Fiscal Austerity & Greece


Professor Richard Portes discusses the problems of Europe and then specifically drills down into Greece itself. Portes has long been clear that the policy of austerity has been counterproductive and inimical to the growth prospects of the continent. And he goes further, suggesting that the German government in particular (which consistently insists on “following the rules”) has been a serial violator of the Stability and Growth Pact, and conveniently forgets its own history when it comes to issues of debt forgiveness.

But Portes also suggests that Greece is a special case, a country that does not lend itself readily to easy reform. There is an ongoing banking crisis, unsustainable debt levels (Portes argues that Greece is fundamentally insolvent and that the EU and its attendant institutions should recognize that fact and work immediately toward some form of sovereign debt restructuring), and institutions by and large remain malfunctioning. So whilst Portes agrees with much of the prevailing sentiment that further fiscal austerity will be counterproductive, he also argues that Greece must relent as well: it must signal its commitment to deep structural reform, particularly in regard to the endemic corruption in public administration, tax evasion, and the complex oligarchic system that links political parties to the media and administration. For Portes, no further fiscal austerity makes sense, but he suggests that Greece could aid its cause by reforming product markets and services that are still oligopolistic, with numerous barriers to entry and, hence competition. A second priority is to modernize the legal framework of property rights, investor protection and corporate governance, as well as a massive reorganization and restructuring of the public administration. These, rather than further wage cuts, are the only way to raise the competitiveness of the Greek economy.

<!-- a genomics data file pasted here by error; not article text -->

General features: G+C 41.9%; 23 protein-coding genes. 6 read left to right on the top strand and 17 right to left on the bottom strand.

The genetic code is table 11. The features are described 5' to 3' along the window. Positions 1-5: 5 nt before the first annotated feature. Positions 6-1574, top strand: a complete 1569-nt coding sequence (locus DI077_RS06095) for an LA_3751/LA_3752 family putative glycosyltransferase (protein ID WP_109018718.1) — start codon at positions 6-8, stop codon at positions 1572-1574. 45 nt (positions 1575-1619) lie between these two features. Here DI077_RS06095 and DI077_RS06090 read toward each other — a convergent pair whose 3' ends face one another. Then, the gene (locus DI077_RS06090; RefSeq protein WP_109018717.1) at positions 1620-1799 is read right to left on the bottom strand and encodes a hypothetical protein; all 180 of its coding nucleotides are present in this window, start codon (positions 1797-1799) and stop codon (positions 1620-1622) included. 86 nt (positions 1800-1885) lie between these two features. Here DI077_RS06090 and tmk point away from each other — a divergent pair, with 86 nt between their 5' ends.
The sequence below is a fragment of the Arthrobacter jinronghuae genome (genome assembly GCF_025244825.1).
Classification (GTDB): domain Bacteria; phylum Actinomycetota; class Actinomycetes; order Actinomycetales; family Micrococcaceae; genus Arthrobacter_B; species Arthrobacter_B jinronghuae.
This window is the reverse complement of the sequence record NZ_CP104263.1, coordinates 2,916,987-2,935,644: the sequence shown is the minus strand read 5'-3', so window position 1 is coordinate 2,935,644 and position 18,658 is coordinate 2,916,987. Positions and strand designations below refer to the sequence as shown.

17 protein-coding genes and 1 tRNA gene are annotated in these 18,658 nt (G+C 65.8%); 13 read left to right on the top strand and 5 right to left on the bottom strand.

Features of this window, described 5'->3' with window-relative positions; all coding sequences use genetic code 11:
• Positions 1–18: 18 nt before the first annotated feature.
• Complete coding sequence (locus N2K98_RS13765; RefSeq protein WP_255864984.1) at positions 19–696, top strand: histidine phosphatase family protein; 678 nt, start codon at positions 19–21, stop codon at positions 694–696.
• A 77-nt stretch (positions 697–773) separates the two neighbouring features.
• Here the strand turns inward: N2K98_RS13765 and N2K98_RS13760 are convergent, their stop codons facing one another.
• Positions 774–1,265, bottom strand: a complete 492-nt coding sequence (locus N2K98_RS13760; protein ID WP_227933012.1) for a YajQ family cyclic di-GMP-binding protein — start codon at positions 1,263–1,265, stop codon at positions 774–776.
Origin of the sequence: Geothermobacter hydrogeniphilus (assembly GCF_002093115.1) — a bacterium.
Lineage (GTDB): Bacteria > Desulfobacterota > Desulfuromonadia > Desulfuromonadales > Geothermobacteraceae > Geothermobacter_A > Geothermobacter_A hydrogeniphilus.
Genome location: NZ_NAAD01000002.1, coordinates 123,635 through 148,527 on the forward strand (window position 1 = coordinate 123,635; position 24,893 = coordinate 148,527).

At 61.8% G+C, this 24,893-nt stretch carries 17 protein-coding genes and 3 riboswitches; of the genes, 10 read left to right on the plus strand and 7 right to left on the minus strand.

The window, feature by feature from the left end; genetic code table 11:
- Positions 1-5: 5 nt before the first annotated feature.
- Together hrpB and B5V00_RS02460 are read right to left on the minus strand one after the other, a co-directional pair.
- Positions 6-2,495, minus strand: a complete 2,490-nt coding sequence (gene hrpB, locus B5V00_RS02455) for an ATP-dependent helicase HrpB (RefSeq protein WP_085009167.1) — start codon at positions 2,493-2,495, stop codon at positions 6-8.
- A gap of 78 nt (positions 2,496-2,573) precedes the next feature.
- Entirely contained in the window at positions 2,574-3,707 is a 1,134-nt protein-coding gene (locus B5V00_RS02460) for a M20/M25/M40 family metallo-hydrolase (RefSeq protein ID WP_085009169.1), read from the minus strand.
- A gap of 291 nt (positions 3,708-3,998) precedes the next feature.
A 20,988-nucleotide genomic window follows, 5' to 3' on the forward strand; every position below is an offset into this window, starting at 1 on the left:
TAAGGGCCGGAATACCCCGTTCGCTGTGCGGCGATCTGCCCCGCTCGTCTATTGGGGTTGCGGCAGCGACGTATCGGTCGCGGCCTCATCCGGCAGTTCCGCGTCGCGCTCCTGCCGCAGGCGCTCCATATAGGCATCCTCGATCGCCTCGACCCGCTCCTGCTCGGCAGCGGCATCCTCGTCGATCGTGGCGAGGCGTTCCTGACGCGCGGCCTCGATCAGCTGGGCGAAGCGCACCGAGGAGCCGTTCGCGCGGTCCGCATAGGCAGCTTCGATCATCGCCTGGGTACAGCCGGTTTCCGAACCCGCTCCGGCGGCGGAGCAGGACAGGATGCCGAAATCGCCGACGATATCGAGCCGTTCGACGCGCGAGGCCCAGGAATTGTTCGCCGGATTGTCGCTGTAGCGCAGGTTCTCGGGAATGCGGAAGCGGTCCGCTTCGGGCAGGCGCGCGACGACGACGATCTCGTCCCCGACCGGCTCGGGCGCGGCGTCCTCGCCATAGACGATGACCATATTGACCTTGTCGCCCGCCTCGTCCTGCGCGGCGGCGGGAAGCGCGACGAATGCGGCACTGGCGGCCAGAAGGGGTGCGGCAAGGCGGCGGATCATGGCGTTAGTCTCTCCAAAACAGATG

Strong signals are needed to reveal the government’s political will to tackle endemic corruption in public administration, tax evasion, and the complex oligarchic system that links the political parties to the media and the administration. And Europe must respond in kind with significant debt reduction.

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